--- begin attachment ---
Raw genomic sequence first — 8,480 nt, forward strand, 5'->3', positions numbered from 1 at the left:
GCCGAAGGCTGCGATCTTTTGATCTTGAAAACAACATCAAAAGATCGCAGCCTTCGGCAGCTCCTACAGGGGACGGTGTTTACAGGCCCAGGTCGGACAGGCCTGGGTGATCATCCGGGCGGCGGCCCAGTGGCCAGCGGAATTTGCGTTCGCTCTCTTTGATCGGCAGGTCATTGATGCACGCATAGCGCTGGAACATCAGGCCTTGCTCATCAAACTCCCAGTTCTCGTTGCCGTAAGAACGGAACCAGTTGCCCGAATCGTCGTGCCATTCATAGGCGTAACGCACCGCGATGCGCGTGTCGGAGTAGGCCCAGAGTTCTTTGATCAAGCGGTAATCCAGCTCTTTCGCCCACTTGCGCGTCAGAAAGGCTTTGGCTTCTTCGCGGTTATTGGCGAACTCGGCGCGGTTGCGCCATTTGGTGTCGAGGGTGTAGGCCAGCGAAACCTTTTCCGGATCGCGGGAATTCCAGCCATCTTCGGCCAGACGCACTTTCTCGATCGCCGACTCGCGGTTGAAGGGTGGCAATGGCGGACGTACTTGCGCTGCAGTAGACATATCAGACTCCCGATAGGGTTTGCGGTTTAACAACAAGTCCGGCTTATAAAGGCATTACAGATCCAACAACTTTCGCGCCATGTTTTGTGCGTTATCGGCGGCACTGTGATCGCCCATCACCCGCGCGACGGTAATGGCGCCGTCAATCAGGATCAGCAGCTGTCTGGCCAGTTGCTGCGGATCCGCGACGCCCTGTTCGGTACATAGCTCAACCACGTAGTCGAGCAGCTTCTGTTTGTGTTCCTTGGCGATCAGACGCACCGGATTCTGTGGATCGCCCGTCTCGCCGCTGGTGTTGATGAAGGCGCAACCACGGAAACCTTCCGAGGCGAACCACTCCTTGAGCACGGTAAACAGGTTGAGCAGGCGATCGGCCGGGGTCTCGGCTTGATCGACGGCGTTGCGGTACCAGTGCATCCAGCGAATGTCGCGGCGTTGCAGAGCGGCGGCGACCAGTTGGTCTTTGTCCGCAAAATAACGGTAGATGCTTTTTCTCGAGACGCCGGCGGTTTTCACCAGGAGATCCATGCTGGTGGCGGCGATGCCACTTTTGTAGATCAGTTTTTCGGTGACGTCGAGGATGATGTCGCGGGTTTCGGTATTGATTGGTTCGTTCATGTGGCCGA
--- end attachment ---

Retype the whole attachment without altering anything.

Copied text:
Raw genomic sequence first — 8,480 nt, forward strand, 5'->3', positions numbered from 1 at the left:
GCCGAAGGCTGCGATCTTTTGATCTTGAAAACAACATCAAAAGATCGCAGCCTTCGGCAGCTCCTACAGGGGACGGTGTTTACAGGCCCAGGTCGGACAGGCCTGGGTGATCATCCGGGCGGCGGCCCAGTGGCCAGCGGAATTTGCGTTCGCTCTCTTTGATCGGCAGGTCATTGATGCACGCATAGCGCTGGAACATCAGGCCTTGCTCATCAAACTCCCAGTTCTCGTTGCCGTAAGAACGGAACCAGTTGCCCGAATCGTCGTGCCATTCATAGGCGTAACGCACCGCGATGCGCGTGTCGGAGTAGGCCCAGAGTTCTTTGATCAAGCGGTAATCCAGCTCTTTCGCCCACTTGCGCGTCAGAAAGGCTTTGGCTTCTTCGCGGTTATTGGCGAACTCGGCGCGGTTGCGCCATTTGGTGTCGAGGGTGTAGGCCAGCGAAACCTTTTCCGGATCGCGGGAATTCCAGCCATCTTCGGCCAGACGCACTTTCTCGATCGCCGACTCGCGGTTGAAGGGTGGCAATGGCGGACGTACTTGCGCTGCAGTAGACATATCAGACTCCCGATAGGGTTTGCGGTTTAACAACAAGTCCGGCTTATAAAGGCATTACAGATCCAACAACTTTCGCGCCATGTTTTGTGCGTTATCGGCGGCACTGTGATCGCCCATCACCCGCGCGACGGTAATGGCGCCGTCAATCAGGATCAGCAGCTGTCTGGCCAGTTGCTGCGGATCCGCGACGCCCTGTTCGGTACATAGCTCAACCACGTAGTCGAGCAGCTTCTGTTTGTGTTCCTTGGCGATCAGACGCACCGGATTCTGTGGATCGCCCGTCTCGCCGCTGGTGTTGATGAAGGCGCAACCACGGAAACCTTCCGAGGCGAACCACTCCTTGAGCACGGTAAACAGGTTGAGCAGGCGATCGGCCGGGGTCTCGGCTTGATCGACGGCGTTGCGGTACCAGTGCATCCAGCGAATGTCGCGGCGTTGCAGAGCGGCGGCGACCAGTTGGTCTTTGTCCGCAAAATAACGGTAGATGCTTTTTCTCGAGACGCCGGCGGTTTTCACCAGGAGATCCATGCTGGTGGCGGCGATGCCACTTTTGTAGATCAGTTTTTCGGTGACGTCGAGGATGATGTCGCGGGTTTCGGTATTGATTGGTTCGTTCATGTGGCCGA